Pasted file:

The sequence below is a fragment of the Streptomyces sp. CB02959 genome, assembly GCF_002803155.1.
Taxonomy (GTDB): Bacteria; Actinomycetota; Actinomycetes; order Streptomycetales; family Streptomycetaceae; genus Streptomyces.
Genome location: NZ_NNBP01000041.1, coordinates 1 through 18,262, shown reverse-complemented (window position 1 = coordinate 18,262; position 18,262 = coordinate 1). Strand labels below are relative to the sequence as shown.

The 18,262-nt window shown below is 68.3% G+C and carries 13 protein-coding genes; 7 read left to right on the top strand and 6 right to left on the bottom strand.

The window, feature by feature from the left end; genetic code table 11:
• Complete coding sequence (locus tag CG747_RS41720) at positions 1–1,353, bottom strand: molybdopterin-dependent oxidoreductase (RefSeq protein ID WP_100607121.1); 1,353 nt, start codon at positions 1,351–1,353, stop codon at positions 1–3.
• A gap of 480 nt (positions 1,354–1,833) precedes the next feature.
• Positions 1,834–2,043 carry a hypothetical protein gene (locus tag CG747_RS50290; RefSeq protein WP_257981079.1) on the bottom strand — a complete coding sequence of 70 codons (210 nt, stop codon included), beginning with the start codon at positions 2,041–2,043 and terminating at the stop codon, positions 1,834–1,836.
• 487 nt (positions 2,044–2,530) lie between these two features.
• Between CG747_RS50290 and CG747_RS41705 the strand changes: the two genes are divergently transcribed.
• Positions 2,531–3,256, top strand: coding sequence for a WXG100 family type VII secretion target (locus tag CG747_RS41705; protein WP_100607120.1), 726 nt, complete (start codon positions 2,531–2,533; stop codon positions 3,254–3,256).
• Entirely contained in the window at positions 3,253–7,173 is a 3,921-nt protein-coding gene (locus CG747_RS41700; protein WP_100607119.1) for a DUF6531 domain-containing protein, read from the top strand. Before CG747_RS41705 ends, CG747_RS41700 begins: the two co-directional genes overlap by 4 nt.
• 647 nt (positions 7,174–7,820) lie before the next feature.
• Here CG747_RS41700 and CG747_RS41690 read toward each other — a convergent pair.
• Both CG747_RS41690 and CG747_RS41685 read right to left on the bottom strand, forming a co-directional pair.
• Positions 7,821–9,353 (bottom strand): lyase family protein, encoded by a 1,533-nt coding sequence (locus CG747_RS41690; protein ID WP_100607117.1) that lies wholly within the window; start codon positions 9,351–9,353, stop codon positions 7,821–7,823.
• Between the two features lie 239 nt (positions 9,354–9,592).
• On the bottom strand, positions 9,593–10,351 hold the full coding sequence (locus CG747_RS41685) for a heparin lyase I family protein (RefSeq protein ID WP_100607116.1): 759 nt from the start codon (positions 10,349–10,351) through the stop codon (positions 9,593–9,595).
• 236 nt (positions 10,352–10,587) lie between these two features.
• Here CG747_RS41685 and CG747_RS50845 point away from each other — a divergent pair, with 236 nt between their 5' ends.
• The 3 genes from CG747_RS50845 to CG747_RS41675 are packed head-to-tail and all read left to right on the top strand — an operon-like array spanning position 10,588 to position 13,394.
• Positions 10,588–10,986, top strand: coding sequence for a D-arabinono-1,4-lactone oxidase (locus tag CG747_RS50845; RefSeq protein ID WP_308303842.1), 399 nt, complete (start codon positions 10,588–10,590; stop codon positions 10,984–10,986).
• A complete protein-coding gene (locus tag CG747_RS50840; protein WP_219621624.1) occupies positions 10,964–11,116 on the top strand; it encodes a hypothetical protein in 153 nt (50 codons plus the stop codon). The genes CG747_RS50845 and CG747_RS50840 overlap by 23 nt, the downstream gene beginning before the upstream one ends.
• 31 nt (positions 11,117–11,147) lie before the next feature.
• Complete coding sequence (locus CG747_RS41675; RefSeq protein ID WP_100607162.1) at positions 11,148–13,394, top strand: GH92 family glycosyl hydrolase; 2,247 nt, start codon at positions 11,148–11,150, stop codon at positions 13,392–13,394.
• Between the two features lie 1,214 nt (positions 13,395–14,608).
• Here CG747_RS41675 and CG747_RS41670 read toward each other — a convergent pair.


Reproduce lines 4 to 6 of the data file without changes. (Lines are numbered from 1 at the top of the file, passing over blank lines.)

The 18,262-nt window shown below is 68.3% G+C and carries 13 protein-coding genes; 7 read left to right on the top strand and 6 right to left on the bottom strand.

The window, feature by feature from the left end; genetic code table 11:
• Complete coding sequence (locus tag CG747_RS41720) at positions 1–1,353, bottom strand: molybdopterin-dependent oxidoreductase (RefSeq protein ID WP_100607121.1); 1,353 nt, start codon at positions 1,351–1,353, stop codon at positions 1–3.